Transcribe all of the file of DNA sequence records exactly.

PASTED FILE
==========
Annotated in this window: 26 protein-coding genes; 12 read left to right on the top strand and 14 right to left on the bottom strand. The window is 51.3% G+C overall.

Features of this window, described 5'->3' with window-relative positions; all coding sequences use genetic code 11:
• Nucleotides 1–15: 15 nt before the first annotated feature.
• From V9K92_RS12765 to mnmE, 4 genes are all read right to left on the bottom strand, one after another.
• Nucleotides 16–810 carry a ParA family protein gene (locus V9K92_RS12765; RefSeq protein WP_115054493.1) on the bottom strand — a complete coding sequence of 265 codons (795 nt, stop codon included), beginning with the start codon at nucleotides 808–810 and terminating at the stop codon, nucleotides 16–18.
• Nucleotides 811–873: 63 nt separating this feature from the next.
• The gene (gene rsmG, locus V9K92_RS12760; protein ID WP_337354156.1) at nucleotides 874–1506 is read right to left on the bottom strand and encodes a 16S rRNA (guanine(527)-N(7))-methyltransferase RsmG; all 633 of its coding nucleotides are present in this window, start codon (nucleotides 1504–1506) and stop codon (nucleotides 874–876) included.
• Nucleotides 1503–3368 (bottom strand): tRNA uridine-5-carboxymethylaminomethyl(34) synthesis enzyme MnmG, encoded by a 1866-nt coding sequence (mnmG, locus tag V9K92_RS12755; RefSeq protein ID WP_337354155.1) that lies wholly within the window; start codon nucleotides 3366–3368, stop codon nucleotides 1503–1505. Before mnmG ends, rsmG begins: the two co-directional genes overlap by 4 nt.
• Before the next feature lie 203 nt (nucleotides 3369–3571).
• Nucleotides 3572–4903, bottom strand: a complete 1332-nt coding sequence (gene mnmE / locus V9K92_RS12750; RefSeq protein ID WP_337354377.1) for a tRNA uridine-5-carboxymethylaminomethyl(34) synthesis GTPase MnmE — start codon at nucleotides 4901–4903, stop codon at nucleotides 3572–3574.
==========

Annotated in this window: 26 protein-coding genes; 12 read left to right on the top strand and 14 right to left on the bottom strand. The window is 51.3% G+C overall.

Features of this window, described 5'->3' with window-relative positions; all coding sequences use genetic code 11:
• Nucleotides 1–15: 15 nt before the first annotated feature.
• From V9K92_RS12765 to mnmE, 4 genes are all read right to left on the bottom strand, one after another.
• Nucleotides 16–810 carry a ParA family protein gene (locus V9K92_RS12765; RefSeq protein WP_115054493.1) on the bottom strand — a complete coding sequence of 265 codons (795 nt, stop codon included), beginning with the start codon at nucleotides 808–810 and terminating at the stop codon, nucleotides 16–18.
• Nucleotides 811–873: 63 nt separating this feature from the next.
• The gene (gene rsmG, locus V9K92_RS12760; protein ID WP_337354156.1) at nucleotides 874–1506 is read right to left on the bottom strand and encodes a 16S rRNA (guanine(527)-N(7))-methyltransferase RsmG; all 633 of its coding nucleotides are present in this window, start codon (nucleotides 1504–1506) and stop codon (nucleotides 874–876) included.
• Nucleotides 1503–3368 (bottom strand): tRNA uridine-5-carboxymethylaminomethyl(34) synthesis enzyme MnmG, encoded by a 1866-nt coding sequence (mnmG, locus tag V9K92_RS12755; RefSeq protein ID WP_337354155.1) that lies wholly within the window; start codon nucleotides 3366–3368, stop codon nucleotides 1503–1505. Before mnmG ends, rsmG begins: the two co-directional genes overlap by 4 nt.
• Before the next feature lie 203 nt (nucleotides 3369–3571).
• Nucleotides 3572–4903, bottom strand: a complete 1332-nt coding sequence (gene mnmE / locus V9K92_RS12750; RefSeq protein ID WP_337354377.1) for a tRNA uridine-5-carboxymethylaminomethyl(34) synthesis GTPase MnmE — start codon at nucleotides 4901–4903, stop codon at nucleotides 3572–3574.